Jackson, P. L., Lafleur, M. F., Malouin, F., Richards, C. L., and Doyon, J. (2003). Functional cerebral reorganization following motor sequence learning through mental practice with motor imagery. Neuroimage 20, 1171–1180. doi: 10.1016/S1053-8119(03)00369-0
Kok, P., Rahnev, D., Jehee, J. F. M., Lau, H. C., and De Lange, F. P. (2012). Attention reverses the effect of prediction in silencing sensory signals. Cereb. Cortex 22, 2197–2206. doi: 10.1093/cercor/bhr310
Kraeutner, S. N., Keeler, L. T., and Boe, S. G. (2016). Motor imagery-based skill acquisition disrupted following rTMS of the inferior parietal lobule. Exp. Brain Res. 234, 397–407. doi: 10.1007/s00221-015-4472-9
Kuhtz-Buschbeck, J., Mahnkopf, C., Holzknecht, C., Siebner, H., Ulmer, S., and Jansen, O. (2003). Effector-independent representations of simple and complex imagined finger movements: a combined fMRI and TMS study. Eur. J. Neurosci. 18, 3375–3387. doi: 10.1046/j.1460-9568.2003.03066.x
Lafleur, M. F., Jackson, P. L., Malouin, F., Richards, C. L., Evans, A. C., and Doyon, J. (2002). Motor learning produces parallel dynamic functional changes during the execution and imagination of sequential foot movements. Neuroimage 16, 142–157. doi: 10.1006/nimg.2001.1048
Lebon, F., Lotze, M., Stinear, C. M., and Byblow, W. D. (2012). Task-dependent interaction between parietal and contralateral primary motor cortex during explicit versus implicit motor imagery. PLoS ONE 7:e37850. doi: 10.1371/journal.pone.0037850
Lehéricy, S., Ducros, M., Krainik, A., Francois, C., Van De Moortele, P., Ugurbil, K., et al. (2004). 3-D diffusion tensor axonal tracking shows distinct SMA and pre-SMA projections to the human striatum. Cereb. Cortex 14, 1302–1309. doi: 10.1093/cercor/bhh091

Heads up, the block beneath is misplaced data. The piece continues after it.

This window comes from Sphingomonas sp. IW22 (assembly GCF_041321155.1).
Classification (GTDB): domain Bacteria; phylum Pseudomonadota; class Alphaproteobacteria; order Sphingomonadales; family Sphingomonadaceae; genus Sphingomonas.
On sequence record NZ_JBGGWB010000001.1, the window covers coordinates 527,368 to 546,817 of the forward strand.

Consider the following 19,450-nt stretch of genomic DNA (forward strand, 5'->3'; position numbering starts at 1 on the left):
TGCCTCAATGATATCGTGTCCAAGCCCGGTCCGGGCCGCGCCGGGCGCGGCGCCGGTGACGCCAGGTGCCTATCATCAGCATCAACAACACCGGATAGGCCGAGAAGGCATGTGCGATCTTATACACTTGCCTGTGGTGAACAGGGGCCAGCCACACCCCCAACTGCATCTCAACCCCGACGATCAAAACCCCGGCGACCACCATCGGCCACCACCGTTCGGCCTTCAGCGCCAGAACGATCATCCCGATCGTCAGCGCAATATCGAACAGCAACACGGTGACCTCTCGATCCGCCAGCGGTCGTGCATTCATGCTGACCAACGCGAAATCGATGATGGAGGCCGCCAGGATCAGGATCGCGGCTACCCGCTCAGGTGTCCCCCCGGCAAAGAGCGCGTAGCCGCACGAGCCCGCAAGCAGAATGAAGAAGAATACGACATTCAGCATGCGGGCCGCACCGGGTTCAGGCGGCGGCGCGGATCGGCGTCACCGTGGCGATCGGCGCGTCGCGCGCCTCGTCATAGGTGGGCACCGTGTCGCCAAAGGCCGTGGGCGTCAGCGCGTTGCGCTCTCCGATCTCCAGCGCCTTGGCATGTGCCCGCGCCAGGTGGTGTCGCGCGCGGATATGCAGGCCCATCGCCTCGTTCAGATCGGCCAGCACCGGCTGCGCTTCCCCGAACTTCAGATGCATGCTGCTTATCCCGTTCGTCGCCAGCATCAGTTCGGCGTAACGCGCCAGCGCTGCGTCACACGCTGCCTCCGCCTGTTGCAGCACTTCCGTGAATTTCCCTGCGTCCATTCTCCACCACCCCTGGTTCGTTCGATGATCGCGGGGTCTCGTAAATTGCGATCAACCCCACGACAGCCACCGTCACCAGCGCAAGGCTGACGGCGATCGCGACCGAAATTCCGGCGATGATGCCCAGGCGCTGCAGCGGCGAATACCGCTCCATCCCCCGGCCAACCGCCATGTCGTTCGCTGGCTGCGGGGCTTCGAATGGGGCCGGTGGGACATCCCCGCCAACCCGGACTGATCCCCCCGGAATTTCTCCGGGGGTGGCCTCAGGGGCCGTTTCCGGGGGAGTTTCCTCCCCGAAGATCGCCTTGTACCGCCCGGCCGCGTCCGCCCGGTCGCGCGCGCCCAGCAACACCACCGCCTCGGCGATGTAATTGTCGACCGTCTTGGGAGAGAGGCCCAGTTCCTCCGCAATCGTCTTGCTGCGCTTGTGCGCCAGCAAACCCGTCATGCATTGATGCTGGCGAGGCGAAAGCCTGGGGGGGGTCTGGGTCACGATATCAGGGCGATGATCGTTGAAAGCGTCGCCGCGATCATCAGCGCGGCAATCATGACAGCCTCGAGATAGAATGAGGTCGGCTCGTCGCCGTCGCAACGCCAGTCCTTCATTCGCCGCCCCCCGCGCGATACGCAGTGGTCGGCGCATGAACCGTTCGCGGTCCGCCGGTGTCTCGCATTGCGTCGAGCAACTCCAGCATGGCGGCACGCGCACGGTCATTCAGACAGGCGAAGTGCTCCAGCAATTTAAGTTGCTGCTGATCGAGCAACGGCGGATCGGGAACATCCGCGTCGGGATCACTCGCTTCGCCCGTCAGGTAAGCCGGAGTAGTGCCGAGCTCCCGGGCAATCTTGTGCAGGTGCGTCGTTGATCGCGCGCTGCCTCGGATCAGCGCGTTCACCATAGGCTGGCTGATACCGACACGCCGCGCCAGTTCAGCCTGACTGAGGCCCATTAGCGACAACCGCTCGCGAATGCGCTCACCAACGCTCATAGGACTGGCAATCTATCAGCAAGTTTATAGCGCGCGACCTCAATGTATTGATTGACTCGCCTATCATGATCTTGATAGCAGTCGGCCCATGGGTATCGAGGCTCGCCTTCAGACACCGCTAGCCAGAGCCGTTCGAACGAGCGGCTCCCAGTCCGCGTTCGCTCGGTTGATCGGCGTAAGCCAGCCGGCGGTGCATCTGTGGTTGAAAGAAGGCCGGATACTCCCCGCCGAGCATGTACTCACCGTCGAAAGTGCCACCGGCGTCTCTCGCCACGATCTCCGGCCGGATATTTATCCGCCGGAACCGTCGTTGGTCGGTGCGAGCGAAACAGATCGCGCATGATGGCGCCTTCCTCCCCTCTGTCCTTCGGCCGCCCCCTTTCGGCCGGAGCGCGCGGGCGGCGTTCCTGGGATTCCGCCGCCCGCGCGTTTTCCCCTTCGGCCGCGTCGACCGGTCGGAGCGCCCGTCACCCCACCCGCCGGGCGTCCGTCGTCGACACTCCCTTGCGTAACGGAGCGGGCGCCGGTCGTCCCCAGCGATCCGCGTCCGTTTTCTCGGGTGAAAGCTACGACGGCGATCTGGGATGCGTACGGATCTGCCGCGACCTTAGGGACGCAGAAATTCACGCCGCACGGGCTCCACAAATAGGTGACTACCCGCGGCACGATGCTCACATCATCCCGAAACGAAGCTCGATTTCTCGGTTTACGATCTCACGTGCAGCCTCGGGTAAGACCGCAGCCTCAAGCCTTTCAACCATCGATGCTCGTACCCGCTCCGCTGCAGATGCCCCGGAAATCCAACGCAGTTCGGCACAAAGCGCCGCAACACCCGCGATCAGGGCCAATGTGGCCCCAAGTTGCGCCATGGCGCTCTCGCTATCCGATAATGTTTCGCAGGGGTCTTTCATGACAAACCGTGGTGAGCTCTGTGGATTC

Lotze, M., Montoya, P., Erb, M., Hülsmann, E., Flor, H., Klose, U., et al. (1999). Activation of cortical and cerebellar motor areas during executed and imagined hand movements: an fMRI study. J. Cogn. Neurosci. 11, 491–501. doi: 10.1162/089892999563553
MacKisack, M., Aldworth, S., Macpherson, F., Onians, J., Winlove, C., and Zeman, A. (2016). On picturing a candle: the prehistory of imagery science. Front. Psychol. 7:515. doi: 10.3389/fpsyg.2016.00515
MacLeod, C. M. (2007). “The concept of inhibition in cognition,” in Inhibition in Cognition, eds D. S. Gorfein and C. M. MacLeod (Washington, DC: American Psychological Association), (3–23). doi: 10.1037/11587-001
Maruff, P., and Velakoulis, D. (2000). The voluntary control of motor imagery. Imagined movements in individuals with feigned motor impairment and conversion disorder. Neuropsychologia 38, 1251–1260. doi: 10.1016/S0028-3932(00)00031-2
McInnes, K., Friesen, C., and Boe, S. (2016). Specific brain lesions impair explicit motor imagery ability: a systematic review of the evidence. Arch. Phys. Med. Rehabil. 97, 478–489. doi: 10.1016/j.apmr.2015.07.012
Moore, J. W., Ruge, D., Wenke, D., Rothwell, J., and Haggard, P. (2010). Disrupting the experience of control in the human brain: pre-supplementary motor area contributes to the sense of agency. Proc. Biol. Sci. 277, 2503–2509. doi: 10.1098/rspb.2010.0404
Moran, A., Guillot, A., MacIntyre, T., and Collet, C. (2012). Re-imagining motor imagery: building bridges between cognitive neuroscience and sport psychology. Br. J. Psychol. 103, 224–247. doi: 10.1111/j.2044-8295.2011.02068.x
Munzert, J., Blischke, K., and Krüger, B. (2015). Motor imagery of locomotion with an additional load: actual load experience does not affect differences between physical and mental durations. Exp. Brain Res. 233, 809–816. doi: 10.1007/s00221-014-4156-x